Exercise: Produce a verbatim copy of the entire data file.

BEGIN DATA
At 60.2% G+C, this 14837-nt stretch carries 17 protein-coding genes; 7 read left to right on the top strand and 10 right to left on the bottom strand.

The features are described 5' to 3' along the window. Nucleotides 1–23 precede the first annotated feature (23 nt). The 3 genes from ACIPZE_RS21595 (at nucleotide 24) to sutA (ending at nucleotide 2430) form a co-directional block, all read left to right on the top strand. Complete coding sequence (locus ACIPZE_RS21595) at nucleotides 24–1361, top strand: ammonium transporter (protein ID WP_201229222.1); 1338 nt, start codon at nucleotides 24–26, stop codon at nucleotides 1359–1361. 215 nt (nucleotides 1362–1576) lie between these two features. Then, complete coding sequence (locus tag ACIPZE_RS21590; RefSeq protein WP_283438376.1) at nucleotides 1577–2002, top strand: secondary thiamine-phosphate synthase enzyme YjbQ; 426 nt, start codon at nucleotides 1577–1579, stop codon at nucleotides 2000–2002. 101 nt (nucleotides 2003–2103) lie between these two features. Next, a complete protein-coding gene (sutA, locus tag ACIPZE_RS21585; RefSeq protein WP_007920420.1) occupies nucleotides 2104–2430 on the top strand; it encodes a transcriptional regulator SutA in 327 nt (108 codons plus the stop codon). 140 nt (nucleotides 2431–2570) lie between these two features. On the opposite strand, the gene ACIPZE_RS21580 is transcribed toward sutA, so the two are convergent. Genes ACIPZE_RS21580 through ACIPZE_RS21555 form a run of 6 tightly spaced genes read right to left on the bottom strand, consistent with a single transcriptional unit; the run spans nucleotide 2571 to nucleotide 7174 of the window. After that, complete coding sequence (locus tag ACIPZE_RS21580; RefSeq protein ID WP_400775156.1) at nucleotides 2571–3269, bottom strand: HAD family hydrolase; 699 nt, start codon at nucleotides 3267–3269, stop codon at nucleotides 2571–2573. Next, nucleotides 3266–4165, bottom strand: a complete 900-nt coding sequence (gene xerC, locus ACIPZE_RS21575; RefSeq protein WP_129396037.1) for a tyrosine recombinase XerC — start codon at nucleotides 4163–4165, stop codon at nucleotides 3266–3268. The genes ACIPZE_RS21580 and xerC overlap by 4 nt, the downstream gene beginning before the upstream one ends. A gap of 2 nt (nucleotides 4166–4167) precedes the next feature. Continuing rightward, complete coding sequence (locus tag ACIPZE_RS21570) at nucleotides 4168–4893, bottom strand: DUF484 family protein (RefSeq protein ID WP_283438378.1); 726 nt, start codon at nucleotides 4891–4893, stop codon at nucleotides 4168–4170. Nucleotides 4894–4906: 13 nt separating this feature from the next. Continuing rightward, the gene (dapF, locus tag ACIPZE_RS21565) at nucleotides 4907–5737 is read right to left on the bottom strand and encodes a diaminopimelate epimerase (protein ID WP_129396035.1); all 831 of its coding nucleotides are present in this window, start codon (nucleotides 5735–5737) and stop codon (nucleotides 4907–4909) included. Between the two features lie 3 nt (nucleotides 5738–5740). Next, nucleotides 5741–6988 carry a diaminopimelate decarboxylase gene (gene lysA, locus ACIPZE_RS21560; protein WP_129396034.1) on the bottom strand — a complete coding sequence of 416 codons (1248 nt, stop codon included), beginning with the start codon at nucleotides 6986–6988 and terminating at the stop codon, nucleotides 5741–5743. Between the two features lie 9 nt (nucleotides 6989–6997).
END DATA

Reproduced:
At 60.2% G+C, this 14837-nt stretch carries 17 protein-coding genes; 7 read left to right on the top strand and 10 right to left on the bottom strand.

The features are described 5' to 3' along the window. Nucleotides 1–23 precede the first annotated feature (23 nt). The 3 genes from ACIPZE_RS21595 (at nucleotide 24) to sutA (ending at nucleotide 2430) form a co-directional block, all read left to right on the top strand. Complete coding sequence (locus ACIPZE_RS21595) at nucleotides 24–1361, top strand: ammonium transporter (protein ID WP_201229222.1); 1338 nt, start codon at nucleotides 24–26, stop codon at nucleotides 1359–1361. 215 nt (nucleotides 1362–1576) lie between these two features. Then, complete coding sequence (locus tag ACIPZE_RS21590; RefSeq protein WP_283438376.1) at nucleotides 1577–2002, top strand: secondary thiamine-phosphate synthase enzyme YjbQ; 426 nt, start codon at nucleotides 1577–1579, stop codon at nucleotides 2000–2002. 101 nt (nucleotides 2003–2103) lie between these two features. Next, a complete protein-coding gene (sutA, locus tag ACIPZE_RS21585; RefSeq protein WP_007920420.1) occupies nucleotides 2104–2430 on the top strand; it encodes a transcriptional regulator SutA in 327 nt (108 codons plus the stop codon). 140 nt (nucleotides 2431–2570) lie between these two features. On the opposite strand, the gene ACIPZE_RS21580 is transcribed toward sutA, so the two are convergent. Genes ACIPZE_RS21580 through ACIPZE_RS21555 form a run of 6 tightly spaced genes read right to left on the bottom strand, consistent with a single transcriptional unit; the run spans nucleotide 2571 to nucleotide 7174 of the window. After that, complete coding sequence (locus tag ACIPZE_RS21580; RefSeq protein ID WP_400775156.1) at nucleotides 2571–3269, bottom strand: HAD family hydrolase; 699 nt, start codon at nucleotides 3267–3269, stop codon at nucleotides 2571–2573. Next, nucleotides 3266–4165, bottom strand: a complete 900-nt coding sequence (gene xerC, locus ACIPZE_RS21575; RefSeq protein WP_129396037.1) for a tyrosine recombinase XerC — start codon at nucleotides 4163–4165, stop codon at nucleotides 3266–3268. The genes ACIPZE_RS21580 and xerC overlap by 4 nt, the downstream gene beginning before the upstream one ends. A gap of 2 nt (nucleotides 4166–4167) precedes the next feature. Continuing rightward, complete coding sequence (locus tag ACIPZE_RS21570) at nucleotides 4168–4893, bottom strand: DUF484 family protein (RefSeq protein ID WP_283438378.1); 726 nt, start codon at nucleotides 4891–4893, stop codon at nucleotides 4168–4170. Nucleotides 4894–4906: 13 nt separating this feature from the next. Continuing rightward, the gene (dapF, locus tag ACIPZE_RS21565) at nucleotides 4907–5737 is read right to left on the bottom strand and encodes a diaminopimelate epimerase (protein ID WP_129396035.1); all 831 of its coding nucleotides are present in this window, start codon (nucleotides 5735–5737) and stop codon (nucleotides 4907–4909) included. Between the two features lie 3 nt (nucleotides 5738–5740). Next, nucleotides 5741–6988 carry a diaminopimelate decarboxylase gene (gene lysA, locus ACIPZE_RS21560; protein WP_129396034.1) on the bottom strand — a complete coding sequence of 416 codons (1248 nt, stop codon included), beginning with the start codon at nucleotides 6986–6988 and terminating at the stop codon, nucleotides 5741–5743. Between the two features lie 9 nt (nucleotides 6989–6997).